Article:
Lack of Psychological Safety

Have you ever worked on a project where a critical bug was found, but everyone was afraid to speak up? Or, have you ever had a project that felt doomed from the start, but everyone was afraid to say anything? That happened to me a few times. Six months of investment in one project that everyone knew would not contribute to the company’s goals. But yet we had to go through it and deliver it… just to shut it down one year later after tremendous losses.

The problem wasn’t just about the company’s money loss. The problem was that no one felt safe saying it to the boss soon enough to make it better.

Psychological safety means that people feel safe to speak up, or that a team knows that it's okay to make mistakes and learn from them. A culture of openness and trust.

Productivity, for me, is not about the output, it's about the outcome. Psychological safety helps both. When people feel safe to contribute and learn from mistakes, they tend to deliver more output. When people feel they can speak up, and that others will listen to them, it opens the door to the right discussions. Having the right conversations and discussions tends to deliver better outcomes.

How do you foster a culture of psychological safety? There are several things you can do:

  • Lead by example by demonstrating openness to feedback and showing vulnerability to admit your own mistakes.
  • Celebrate learning from mistakes and promote a growth mindset.
  • Build trust among the team members.

Poor tooling and standardization

Remember the frustration of pushing a new change to trunk and waiting hours for the CI (Continuous Integration) pipeline to run? Only to find out there are errors? Or maybe the pipeline sometimes fails for no reason? Or remember dealing with different coding styles in the codebase that affect the way teams do innersource?


We have all been here. I remember contributing to some projects in ruby with different RuboCop configurations across the company and I also spent way too much time trying to understand what was the style that a given team preferred. And also remember a project where teams were adopting new pipeline technology and it was always failing. Teams’ productivity and motivation were at an all-time low.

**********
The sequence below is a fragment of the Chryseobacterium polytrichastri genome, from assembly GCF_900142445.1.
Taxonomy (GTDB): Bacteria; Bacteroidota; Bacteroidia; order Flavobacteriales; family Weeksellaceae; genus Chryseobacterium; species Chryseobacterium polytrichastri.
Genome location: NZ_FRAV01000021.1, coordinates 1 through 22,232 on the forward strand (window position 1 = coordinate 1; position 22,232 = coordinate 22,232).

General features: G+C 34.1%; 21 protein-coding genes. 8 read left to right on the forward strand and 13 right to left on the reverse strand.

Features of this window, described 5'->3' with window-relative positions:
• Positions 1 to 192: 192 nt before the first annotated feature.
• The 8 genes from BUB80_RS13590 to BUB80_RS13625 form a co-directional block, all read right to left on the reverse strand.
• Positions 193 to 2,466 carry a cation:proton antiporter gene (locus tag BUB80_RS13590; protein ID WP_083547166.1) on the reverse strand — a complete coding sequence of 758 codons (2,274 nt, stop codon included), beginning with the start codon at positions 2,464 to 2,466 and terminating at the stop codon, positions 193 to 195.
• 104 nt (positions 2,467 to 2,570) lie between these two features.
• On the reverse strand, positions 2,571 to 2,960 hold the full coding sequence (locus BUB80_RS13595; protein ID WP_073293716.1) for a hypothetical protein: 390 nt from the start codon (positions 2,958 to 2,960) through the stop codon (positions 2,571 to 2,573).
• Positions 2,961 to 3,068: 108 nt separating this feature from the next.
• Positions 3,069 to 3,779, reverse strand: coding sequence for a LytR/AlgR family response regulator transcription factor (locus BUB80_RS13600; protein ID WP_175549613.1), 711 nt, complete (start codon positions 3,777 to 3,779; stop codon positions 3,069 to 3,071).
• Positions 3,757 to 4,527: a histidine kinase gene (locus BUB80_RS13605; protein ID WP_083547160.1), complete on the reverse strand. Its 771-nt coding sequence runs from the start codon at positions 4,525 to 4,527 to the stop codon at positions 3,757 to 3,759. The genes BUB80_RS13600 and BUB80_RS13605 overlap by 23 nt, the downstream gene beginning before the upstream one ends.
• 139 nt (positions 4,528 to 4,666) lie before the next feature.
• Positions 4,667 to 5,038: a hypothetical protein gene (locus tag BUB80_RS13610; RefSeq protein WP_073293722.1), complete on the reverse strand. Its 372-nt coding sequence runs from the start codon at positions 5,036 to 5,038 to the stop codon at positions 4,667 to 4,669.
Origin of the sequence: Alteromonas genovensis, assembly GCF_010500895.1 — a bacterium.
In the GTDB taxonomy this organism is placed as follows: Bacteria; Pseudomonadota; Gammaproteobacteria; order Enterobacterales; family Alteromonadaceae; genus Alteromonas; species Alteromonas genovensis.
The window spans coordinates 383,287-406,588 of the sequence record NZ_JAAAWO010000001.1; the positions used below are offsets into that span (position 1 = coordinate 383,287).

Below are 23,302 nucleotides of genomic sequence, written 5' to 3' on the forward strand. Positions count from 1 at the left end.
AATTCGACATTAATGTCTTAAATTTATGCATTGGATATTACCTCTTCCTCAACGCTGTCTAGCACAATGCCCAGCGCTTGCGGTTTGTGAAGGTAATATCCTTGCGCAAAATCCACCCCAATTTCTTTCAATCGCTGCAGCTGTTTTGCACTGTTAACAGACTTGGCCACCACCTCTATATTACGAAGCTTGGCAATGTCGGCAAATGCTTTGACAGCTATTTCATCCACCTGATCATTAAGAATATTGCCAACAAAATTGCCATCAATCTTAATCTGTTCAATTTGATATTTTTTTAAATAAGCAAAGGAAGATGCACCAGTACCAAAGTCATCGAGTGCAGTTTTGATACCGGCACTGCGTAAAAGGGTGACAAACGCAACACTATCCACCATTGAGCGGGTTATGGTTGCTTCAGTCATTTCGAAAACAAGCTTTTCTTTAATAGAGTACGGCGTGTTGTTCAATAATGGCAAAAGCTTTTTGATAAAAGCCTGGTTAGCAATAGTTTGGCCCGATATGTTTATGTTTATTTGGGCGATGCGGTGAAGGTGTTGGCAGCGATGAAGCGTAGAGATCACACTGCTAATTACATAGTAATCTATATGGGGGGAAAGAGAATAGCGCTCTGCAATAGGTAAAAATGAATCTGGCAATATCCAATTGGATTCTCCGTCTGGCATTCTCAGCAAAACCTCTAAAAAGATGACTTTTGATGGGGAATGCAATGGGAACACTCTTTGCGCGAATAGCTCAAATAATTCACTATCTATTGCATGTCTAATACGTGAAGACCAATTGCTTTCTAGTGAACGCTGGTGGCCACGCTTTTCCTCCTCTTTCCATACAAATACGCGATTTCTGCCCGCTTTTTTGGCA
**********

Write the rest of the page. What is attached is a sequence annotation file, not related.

Standardization is key. Now, with the layoffs, it's even more important. Developers are maintaining code they didn’t create because the company went from 5 teams to 2 teams. It's important to understand that scaling down must be part of a technology strategy. It can ease the burden of knowledge transfer after layoff, and also reduce the cost of creating amazing tools for the engineers.

When the tooling just works, people don’t give them enough value. But when it doesn’t work, it's imperative to fix it ASAP.

Environment (Office)

The environment in which the team is working is extremely important. Have you ever worked in a noisy office? And we have to love the open space, right?

The open space is terrible. It is usually crowded if the setup is “onsite” or it's usually too noisy if the setup is “hybrid” - because everyone is on a video call. Even worse, it's an invitation for interruptions.

That’s probably why most developers feel they are more productive and happy when working from home. It's harder for others to interrupt them. This is also one of the main reasons a lot of managers dont like their team working from home, because they can’t interrupt them as easily 😅.

The impact is exactly the same as we have in the context switching, but I decided to have a section dedicated to this, given the current topic of WFH vs RTO.

At the end of the day, the more you can reduce or plan around potential interruptions, the better.

As a manager, how can you improve engineering productivity, then? Listen to people.

These are some of the primary roadblocks to productivity in the tech industry. They will surface in different formats, but you can use these as buckets. It will probably be hard to fix all of them, but some actions can be taken to mitigate them and ensure your team feels more productive.

There is one I didn’t talk about specifically, but it's worth mentioning in this section. The way you manage your team is also an important factor in productivity! Any leadership position must understand they exist to ensure the right outcome for the business. Management in tech companies can enable the right outcome by ensuring people can perform at their best.

The manager’s function is not to make people work, but to make it possible for people to work. (Peopleware)

Talk to your team to understand what is making it harder for them to deliver better software. These roadblocks will probably arise in the conversation in one format or another, but this is not a recipe.

Your team knows better and they can help you understand what is happening. Work with them and for them.